#### Assia Mahboubi (Mar 21 2020 at 14:53):

Hi @Patrick Massot ! My pleasure, again, thank you!

#### Kevin Buzzard (Mar 21 2020 at 14:54):

I can model this situation in three ways. (1) I can define a structure algebra A B to mean that A and B are rings and we have a map A -> B (2) I can consider A as a subset of B or (3) I can consider both A and B as subsets of a larger structure.

#### Assia Mahboubi (Mar 21 2020 at 14:54):

It is not completly amorphous: it is equipped with a signature, which fixes the laws common to all sub-stuff under consideration (here, ring operations I guess).

#### Kevin Buzzard (Mar 21 2020 at 14:55):

I want to define 100 predicates and prove 100 lemmas about these predicates

#### Kevin Buzzard (Mar 21 2020 at 14:55):

and the lemmas are of the form "if A -> B has property P, and B -> C has property Q, then A -> C has property R"

#### Kevin Buzzard (Mar 21 2020 at 14:55):

or "if A -> B and B -> C are ring homomorphisms and if A -> B has property P and A -> C has property Q then B -> C has property R"

#### Kevin Buzzard (Mar 21 2020 at 14:56):

and all of these predicates make sense for general ring homomorphisms A -> B, but they only depend on the image of A in B

#### Kevin Buzzard (Mar 21 2020 at 14:57):

so we can imagine that they are predicates on a ring B and a subring A

#### Chris Hughes (Mar 21 2020 at 14:58):

The idea of making everything a subset of a big Type, is basically just the assumption that everything lives inside some big commutative diagram where the maps are injective. What do you lose by just assuming something like this, where there are no injectivity assumptions?

{ι : Type} [complete_lattice ι] (R : ι → Type*) [∀ i, comm_ring (R i)] (f : Π i j, i ≤ j → R i → R j)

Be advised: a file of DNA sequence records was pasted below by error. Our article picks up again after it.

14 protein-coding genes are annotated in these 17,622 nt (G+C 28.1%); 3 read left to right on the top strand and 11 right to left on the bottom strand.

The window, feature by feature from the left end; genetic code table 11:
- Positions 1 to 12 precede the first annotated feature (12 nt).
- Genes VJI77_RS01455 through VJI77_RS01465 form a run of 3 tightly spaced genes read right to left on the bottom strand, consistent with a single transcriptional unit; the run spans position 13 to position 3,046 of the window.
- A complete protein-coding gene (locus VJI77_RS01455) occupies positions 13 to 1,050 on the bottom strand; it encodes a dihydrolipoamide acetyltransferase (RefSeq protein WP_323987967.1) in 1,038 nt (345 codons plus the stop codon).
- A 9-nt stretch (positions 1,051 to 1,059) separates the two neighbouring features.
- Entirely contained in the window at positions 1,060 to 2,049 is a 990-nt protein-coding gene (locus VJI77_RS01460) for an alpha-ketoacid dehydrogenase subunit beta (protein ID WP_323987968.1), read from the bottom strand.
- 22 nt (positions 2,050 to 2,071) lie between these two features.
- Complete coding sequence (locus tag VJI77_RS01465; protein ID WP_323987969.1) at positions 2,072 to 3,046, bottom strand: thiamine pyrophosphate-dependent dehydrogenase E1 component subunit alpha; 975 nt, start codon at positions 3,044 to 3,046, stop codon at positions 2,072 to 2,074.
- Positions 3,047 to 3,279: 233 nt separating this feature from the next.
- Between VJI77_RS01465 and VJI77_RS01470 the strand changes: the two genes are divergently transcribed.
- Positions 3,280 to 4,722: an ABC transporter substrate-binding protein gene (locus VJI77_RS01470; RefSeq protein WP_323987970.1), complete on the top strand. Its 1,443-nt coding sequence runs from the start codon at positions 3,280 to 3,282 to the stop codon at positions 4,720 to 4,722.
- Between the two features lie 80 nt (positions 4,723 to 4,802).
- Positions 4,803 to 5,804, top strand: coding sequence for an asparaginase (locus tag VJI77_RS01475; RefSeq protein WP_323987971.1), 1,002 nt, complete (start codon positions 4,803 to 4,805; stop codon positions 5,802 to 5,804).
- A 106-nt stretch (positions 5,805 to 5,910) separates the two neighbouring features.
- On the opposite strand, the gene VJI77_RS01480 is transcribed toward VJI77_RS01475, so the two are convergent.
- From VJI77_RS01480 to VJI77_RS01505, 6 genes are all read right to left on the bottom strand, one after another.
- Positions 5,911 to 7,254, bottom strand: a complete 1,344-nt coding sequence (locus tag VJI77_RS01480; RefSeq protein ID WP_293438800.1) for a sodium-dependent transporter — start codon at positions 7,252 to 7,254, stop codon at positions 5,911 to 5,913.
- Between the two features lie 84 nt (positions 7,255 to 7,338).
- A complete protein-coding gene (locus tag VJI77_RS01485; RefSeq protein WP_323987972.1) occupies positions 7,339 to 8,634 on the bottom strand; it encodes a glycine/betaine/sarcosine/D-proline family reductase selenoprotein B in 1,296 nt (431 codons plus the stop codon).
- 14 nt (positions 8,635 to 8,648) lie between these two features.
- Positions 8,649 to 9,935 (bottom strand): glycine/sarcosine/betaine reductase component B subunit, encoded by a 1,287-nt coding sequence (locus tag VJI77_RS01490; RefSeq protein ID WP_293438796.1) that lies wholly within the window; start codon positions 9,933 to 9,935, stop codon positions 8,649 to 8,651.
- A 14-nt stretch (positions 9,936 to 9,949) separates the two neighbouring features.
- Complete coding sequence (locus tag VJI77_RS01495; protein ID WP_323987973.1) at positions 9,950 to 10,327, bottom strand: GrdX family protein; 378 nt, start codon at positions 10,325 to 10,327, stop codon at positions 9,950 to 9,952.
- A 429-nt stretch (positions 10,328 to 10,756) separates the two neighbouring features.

#### Chris Hughes (Mar 21 2020 at 14:58):

I forgot the commutativity assumption but you get the idea.

#### Assia Mahboubi (Mar 21 2020 at 14:58):

But yes, it is part of the public API. The formal statement of the odd order theorem proved by our proof is

Theorem Feit_Thompson (gT : finGroupType) (G : {group gT}) : odd #|G| -> solvable G.


where finGroupType is the ambiant type, equipped with a distinguished element, a binary law, etc. and G is a subset thereof, equipped with a true structure of group. So yes, one quantifier more than expected on paper.

#### Kevin Buzzard (Mar 21 2020 at 14:58):

But what happens in practice is that when you are working with rings, sometimes you have two rings and a map between them, sometimes you have a ring and a subring, and sometimes you have two subrings of a ring, so I need all my theorems in all three situations and I also need them in "mixed" situations where A is a subring of B and there's a map from B to C

#### Assia Mahboubi (Mar 21 2020 at 15:00):

@Kevin Buzzard sorry I am not fast enough to answer all the messages. I am trying in order.

#### Assia Mahboubi (Mar 21 2020 at 15:01):

First I would like to make a disclaimer: I am still not quite sure about how to do commutative algebra right.

#### Kevin Buzzard (Mar 21 2020 at 15:03):

Yes, as a mathematician I was very surprised when I started to learn about this area that these issues, which simply do not exist in mathematics, are very subtle and perhaps not completely understood in this community.

#### Kevin Buzzard (Mar 21 2020 at 15:04):

Can you apply the odd order theorem? If I create just an abstract group by putting a group structure on some type with precisely one term, can you prove that it is solvable using Feit-Thompson?

#### Kevin Buzzard (Mar 21 2020 at 15:05):

some people might say that this is using a sledgehammer to crack a nut I guess

#### Assia Mahboubi (Mar 21 2020 at 15:05):

Things are currently broken in mathcomp (which you can guess from this line in the definition of a ring structure in the hierarchy).

#### Assia Mahboubi (Mar 21 2020 at 15:06):

Kevin Buzzard said: